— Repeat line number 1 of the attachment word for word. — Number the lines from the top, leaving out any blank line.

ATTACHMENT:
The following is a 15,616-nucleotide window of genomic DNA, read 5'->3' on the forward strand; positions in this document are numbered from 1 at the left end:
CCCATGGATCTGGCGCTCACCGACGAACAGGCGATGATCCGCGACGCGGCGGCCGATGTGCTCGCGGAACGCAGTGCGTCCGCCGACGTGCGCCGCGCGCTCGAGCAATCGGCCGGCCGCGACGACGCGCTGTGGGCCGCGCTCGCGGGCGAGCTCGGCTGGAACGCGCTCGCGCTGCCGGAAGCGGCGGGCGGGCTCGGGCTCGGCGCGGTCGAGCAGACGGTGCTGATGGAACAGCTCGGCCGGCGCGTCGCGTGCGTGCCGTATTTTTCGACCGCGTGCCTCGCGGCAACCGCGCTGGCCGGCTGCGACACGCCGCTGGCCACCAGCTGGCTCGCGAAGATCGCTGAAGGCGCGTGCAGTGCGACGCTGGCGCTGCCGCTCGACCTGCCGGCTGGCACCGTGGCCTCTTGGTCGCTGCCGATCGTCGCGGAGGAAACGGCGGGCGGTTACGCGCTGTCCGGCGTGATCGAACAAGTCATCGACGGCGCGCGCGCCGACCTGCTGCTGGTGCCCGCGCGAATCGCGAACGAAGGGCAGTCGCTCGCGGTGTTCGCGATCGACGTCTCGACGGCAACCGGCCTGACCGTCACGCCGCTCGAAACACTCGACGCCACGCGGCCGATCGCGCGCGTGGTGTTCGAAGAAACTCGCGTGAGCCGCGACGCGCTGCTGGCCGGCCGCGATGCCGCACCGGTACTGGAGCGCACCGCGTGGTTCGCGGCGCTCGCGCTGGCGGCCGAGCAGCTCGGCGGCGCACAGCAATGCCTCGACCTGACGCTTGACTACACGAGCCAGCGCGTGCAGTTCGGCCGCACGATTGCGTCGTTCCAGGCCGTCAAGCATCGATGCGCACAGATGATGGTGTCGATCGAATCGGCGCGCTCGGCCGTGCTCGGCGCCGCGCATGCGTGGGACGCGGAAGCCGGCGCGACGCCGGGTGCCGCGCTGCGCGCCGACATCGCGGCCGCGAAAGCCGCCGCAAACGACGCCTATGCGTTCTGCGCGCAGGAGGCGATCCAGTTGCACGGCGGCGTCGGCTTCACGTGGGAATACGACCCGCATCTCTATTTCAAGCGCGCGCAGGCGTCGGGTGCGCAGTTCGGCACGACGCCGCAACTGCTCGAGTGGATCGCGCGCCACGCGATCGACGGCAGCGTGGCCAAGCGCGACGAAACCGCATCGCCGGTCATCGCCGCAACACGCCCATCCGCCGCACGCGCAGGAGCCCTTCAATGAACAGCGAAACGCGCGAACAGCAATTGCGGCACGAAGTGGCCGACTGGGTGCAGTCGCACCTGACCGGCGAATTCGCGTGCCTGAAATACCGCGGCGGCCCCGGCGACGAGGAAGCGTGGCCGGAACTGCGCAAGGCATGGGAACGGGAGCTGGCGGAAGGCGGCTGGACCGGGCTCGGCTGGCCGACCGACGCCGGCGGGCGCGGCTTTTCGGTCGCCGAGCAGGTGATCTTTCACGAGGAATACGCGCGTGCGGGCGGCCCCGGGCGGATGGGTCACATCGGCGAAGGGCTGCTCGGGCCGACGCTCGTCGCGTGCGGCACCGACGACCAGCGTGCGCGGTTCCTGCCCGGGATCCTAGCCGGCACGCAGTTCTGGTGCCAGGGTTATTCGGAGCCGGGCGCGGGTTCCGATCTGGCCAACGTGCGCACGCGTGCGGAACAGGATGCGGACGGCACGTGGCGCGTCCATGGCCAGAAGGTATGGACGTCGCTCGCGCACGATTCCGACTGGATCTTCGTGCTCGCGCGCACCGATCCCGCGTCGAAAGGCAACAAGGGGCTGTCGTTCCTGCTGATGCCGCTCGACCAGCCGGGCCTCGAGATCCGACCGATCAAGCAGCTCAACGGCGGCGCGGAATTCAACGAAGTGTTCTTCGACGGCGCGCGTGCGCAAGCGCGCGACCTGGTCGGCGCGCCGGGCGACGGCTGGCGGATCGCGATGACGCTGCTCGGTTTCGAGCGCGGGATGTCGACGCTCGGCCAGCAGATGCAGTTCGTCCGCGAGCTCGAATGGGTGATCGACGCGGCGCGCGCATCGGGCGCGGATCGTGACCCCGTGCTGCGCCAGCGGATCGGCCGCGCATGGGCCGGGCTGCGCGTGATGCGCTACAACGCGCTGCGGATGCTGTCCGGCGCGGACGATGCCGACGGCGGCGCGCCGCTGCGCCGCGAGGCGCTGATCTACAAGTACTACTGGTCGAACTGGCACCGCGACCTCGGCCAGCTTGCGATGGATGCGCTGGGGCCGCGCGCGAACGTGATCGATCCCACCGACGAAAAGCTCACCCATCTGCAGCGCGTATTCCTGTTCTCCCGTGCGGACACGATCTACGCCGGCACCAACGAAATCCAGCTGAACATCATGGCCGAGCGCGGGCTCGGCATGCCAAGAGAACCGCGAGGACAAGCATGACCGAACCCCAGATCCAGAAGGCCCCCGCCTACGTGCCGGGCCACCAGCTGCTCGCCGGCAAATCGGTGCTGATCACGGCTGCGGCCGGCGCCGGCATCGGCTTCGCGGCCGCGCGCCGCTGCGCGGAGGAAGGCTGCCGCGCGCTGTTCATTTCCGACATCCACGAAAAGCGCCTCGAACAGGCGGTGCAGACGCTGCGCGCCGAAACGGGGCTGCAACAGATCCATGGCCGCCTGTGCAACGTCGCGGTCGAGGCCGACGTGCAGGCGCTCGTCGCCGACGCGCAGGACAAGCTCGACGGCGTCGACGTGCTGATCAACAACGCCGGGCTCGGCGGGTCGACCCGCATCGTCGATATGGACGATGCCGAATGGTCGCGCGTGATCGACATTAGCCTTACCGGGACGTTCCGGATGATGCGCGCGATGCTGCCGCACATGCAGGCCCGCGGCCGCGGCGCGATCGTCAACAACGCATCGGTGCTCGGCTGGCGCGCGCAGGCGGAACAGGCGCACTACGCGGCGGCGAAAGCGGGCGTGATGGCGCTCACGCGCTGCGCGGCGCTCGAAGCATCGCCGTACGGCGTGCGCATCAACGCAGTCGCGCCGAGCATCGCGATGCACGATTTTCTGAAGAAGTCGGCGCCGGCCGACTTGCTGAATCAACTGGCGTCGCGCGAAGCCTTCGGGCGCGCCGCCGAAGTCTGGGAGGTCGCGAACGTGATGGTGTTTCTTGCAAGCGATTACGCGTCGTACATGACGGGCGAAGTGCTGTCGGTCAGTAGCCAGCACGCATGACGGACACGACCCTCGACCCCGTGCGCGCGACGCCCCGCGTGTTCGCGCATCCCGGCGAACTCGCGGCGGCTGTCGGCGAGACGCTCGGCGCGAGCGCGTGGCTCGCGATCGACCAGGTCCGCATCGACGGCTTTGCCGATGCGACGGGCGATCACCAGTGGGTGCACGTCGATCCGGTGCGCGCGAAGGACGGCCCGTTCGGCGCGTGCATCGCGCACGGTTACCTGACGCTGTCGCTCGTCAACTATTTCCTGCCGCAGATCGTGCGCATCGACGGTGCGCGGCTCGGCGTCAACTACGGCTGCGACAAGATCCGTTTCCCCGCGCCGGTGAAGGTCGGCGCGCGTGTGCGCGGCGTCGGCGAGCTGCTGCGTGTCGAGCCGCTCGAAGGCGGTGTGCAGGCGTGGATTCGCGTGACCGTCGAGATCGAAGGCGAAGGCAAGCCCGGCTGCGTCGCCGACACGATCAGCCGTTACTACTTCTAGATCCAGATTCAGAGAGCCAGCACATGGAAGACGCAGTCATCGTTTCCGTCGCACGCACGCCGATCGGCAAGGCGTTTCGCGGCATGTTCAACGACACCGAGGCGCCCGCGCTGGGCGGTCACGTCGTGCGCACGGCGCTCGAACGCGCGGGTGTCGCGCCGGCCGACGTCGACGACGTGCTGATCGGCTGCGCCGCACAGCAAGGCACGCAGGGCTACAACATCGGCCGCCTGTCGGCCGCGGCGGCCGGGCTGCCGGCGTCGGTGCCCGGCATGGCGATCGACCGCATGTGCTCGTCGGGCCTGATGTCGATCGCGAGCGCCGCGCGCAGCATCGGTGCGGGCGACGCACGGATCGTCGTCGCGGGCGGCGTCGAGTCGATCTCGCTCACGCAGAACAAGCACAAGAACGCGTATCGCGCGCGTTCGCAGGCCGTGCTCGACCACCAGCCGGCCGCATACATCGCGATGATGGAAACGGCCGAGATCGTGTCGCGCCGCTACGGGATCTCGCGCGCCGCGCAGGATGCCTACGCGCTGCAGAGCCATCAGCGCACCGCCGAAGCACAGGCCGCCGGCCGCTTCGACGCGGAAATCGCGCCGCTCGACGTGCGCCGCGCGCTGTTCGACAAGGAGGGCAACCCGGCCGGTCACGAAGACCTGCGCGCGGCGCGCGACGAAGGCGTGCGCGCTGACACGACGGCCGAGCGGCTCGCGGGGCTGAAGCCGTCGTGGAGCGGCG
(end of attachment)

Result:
The following is a 15,616-nucleotide window of genomic DNA, read 5'->3' on the forward strand; positions in this document are numbered from 1 at the left end: